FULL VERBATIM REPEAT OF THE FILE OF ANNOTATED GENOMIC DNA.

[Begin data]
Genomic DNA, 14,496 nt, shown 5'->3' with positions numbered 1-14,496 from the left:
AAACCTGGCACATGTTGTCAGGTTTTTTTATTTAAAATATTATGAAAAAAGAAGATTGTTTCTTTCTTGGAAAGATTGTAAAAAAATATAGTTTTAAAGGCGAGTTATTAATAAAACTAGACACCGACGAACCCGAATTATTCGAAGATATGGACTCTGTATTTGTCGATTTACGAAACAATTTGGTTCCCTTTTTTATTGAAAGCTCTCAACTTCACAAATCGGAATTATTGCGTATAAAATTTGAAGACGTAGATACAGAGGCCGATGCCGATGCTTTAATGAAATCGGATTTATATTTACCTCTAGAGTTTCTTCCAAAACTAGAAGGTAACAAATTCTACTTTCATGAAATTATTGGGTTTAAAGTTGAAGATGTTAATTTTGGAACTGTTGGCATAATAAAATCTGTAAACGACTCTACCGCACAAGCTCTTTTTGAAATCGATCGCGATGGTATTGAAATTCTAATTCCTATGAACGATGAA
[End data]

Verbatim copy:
Genomic DNA, 14,496 nt, shown 5'->3' with positions numbered 1-14,496 from the left:
AAACCTGGCACATGTTGTCAGGTTTTTTTATTTAAAATATTATGAAAAAAGAAGATTGTTTCTTTCTTGGAAAGATTGTAAAAAAATATAGTTTTAAAGGCGAGTTATTAATAAAACTAGACACCGACGAACCCGAATTATTCGAAGATATGGACTCTGTATTTGTCGATTTACGAAACAATTTGGTTCCCTTTTTTATTGAAAGCTCTCAACTTCACAAATCGGAATTATTGCGTATAAAATTTGAAGACGTAGATACAGAGGCCGATGCCGATGCTTTAATGAAATCGGATTTATATTTACCTCTAGAGTTTCTTCCAAAACTAGAAGGTAACAAATTCTACTTTCATGAAATTATTGGGTTTAAAGTTGAAGATGTTAATTTTGGAACTGTTGGCATAATAAAATCTGTAAACGACTCTACCGCACAAGCTCTTTTTGAAATCGATCGCGATGGTATTGAAATTCTAATTCCTATGAACGATGAA